Could your body language be scuppering your chances of being offered a new role? That’s something that came up when I was discussing a candidate’s job interview with a client recently. On paper the structural engineering candidate looked like a great fit, his phone interview saw him shortlisted immediately for a face-to-face, but having met the candidate in person, my client wasn’t so sure.
“I don’t think they have the right attitude for this role, I’m not sure they’re a good cultural fit for our company.”
The candidate had proven himself in other roles. He was certainly motivated, a high achiever, and had helped his previous employers deliver high quality projects on a similar level to what my client required. Culturally I couldn’t see any significant difference between the company the candidate currently works for and the client (of course there will always be differences but nothing that made me think he won’t fit in). So why was the client having second thoughts?
Yes, you guessed it – body language.
The client picked up on certain body language that led them to believe the candidate wasn’t engaged with the opportunity, wasn’t ‘professional’ enough for their role, and wouldn’t fit in with the rest of the team.
Interview Tips – Take Control Of Your Body Language!
What was he doing wrong? Feedback from the client suggested that he slouched in his chair, had his arms firmly crossed throughout the interview, and struggled to give any eye contact. This last factor gave me a hint about what was going on – interview nerves.
I’ve seen it time and time again; a candidate that’s confident when they meet me – a mere technical recruitment consultant – has an attack of the interview nerves when up for a job they really want. While they may answer questions in a coherent way, their body language reveals what’s going on behind the scenes and lack of eye contact is a classic symptom.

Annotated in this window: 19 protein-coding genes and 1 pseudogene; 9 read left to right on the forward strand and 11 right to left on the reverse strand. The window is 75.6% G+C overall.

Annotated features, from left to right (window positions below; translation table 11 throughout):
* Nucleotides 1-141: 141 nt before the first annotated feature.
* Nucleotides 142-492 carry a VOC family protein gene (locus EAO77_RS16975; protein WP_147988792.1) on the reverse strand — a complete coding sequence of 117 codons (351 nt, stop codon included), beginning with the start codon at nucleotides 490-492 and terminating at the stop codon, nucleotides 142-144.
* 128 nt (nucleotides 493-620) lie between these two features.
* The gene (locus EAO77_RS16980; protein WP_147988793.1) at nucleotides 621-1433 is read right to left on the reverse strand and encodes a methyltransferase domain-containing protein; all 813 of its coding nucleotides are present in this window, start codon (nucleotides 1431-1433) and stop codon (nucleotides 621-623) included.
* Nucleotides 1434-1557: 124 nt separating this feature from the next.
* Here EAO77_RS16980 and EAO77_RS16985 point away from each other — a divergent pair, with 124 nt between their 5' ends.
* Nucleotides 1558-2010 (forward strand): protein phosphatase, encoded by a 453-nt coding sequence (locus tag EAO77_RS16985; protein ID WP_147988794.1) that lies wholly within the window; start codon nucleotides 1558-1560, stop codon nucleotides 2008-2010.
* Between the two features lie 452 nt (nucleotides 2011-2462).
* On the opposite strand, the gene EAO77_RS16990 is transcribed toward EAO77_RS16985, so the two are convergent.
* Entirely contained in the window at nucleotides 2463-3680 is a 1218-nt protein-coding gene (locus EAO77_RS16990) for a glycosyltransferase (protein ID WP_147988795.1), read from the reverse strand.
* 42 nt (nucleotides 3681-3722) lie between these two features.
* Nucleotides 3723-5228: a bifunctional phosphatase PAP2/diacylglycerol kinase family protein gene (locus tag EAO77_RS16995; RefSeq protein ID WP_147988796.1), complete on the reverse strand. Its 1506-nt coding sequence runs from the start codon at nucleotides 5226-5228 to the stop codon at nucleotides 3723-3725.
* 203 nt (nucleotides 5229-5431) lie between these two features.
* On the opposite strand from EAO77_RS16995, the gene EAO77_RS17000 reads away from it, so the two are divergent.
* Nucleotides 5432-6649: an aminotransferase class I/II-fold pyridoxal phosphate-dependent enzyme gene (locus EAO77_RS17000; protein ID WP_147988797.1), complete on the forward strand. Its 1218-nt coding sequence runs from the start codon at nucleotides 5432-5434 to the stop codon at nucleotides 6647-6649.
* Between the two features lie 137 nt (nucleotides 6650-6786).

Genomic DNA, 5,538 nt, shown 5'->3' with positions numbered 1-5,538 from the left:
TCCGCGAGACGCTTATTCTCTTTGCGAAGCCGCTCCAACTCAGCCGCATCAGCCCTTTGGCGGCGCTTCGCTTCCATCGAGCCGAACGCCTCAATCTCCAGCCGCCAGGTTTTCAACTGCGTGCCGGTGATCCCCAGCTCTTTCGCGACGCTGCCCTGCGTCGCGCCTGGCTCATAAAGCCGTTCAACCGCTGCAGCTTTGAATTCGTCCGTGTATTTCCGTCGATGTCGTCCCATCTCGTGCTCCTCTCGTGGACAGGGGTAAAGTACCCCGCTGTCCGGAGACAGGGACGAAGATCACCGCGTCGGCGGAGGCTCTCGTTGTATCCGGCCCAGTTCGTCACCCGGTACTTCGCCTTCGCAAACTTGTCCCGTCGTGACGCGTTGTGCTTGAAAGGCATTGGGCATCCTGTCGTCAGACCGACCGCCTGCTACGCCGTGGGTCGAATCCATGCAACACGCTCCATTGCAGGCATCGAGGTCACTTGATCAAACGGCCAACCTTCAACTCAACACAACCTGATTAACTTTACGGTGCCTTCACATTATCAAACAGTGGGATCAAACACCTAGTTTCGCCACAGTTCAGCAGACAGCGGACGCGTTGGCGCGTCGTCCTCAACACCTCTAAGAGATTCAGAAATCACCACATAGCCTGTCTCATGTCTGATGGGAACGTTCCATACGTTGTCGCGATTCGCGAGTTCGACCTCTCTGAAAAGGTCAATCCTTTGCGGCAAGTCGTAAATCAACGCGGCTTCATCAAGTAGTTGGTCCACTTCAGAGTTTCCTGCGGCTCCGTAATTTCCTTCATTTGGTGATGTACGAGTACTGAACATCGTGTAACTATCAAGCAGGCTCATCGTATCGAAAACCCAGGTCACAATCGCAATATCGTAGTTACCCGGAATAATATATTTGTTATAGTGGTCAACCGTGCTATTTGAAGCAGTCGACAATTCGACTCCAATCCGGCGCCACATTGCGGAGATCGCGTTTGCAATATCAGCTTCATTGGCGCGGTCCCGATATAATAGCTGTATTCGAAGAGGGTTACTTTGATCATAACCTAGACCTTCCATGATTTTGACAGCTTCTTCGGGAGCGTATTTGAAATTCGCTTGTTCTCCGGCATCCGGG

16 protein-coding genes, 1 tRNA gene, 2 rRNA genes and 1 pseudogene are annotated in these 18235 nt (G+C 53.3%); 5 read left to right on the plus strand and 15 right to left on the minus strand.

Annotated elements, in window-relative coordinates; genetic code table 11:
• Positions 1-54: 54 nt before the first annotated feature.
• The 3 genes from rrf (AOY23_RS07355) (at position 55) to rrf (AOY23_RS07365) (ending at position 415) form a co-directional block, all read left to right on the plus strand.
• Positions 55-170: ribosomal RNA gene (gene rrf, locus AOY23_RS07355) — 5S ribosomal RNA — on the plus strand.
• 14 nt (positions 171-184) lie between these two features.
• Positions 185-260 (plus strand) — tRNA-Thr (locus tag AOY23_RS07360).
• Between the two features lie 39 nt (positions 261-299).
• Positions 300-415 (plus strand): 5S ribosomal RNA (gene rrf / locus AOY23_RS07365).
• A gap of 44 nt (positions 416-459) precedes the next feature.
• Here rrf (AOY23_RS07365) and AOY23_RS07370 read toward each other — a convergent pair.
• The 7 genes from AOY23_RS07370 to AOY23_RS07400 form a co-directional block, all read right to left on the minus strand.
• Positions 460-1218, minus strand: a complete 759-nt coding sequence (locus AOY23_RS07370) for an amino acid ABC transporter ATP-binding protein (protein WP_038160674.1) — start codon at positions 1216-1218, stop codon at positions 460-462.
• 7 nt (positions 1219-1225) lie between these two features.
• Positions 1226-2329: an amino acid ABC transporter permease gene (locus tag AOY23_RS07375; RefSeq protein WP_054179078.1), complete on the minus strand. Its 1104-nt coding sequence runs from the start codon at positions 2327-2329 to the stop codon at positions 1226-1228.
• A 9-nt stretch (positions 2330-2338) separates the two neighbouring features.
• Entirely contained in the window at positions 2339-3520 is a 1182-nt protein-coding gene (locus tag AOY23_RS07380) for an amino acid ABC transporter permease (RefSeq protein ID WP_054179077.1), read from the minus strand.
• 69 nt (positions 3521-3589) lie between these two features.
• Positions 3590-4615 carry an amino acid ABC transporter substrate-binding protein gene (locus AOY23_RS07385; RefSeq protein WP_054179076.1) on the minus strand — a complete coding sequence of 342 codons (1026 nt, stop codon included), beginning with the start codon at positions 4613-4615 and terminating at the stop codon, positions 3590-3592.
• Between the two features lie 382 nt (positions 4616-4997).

The crossed arms is a defensive behaviour, putting the barriers up between you and the scary interviewers, and the slouching was probably an unconscious behaviour to try to feel more at ease.
Unfortunately interviewers and employers don’t have the time to psychoanalyse your body language and give you the benefit of the doubt. They interpret these physical manifestations of your state of mind as arrogance or other negative characteristics, which then influences their decision – and your career.
So if you think your body is prone to doing the talking for you, you need to take control!
The first step is to be aware of your physical ticks and quirks. Speak to people who know you well as they may be able to identify those behaviours that are costing you job offers.
The next thing to do is replace negative body language with positive body language. If you know that eye contact is an issue, you can work on building your confidence and increasing the amount of eye contact you give. If you find your hands are firmly lodged in your armpits, arms crossed, practice ways to relax your hands, arms and shoulders and assume a more open, approachable position.
In fact you will also find that this helps with the interview nerves as it relaxes your body and therefore your mind.
Practice Makes Perfect
Although it may seem strange to practice your body language, trying out different techniques on a friend, family member or friendly recruitment consultant is a good idea. It will become second nature the more your practice and soon you’ll erase those negative habits. The good news is that positive body language has a positive effect on the interviewer, they will respond to you and this will help those interview nerves and the progression of the interview.
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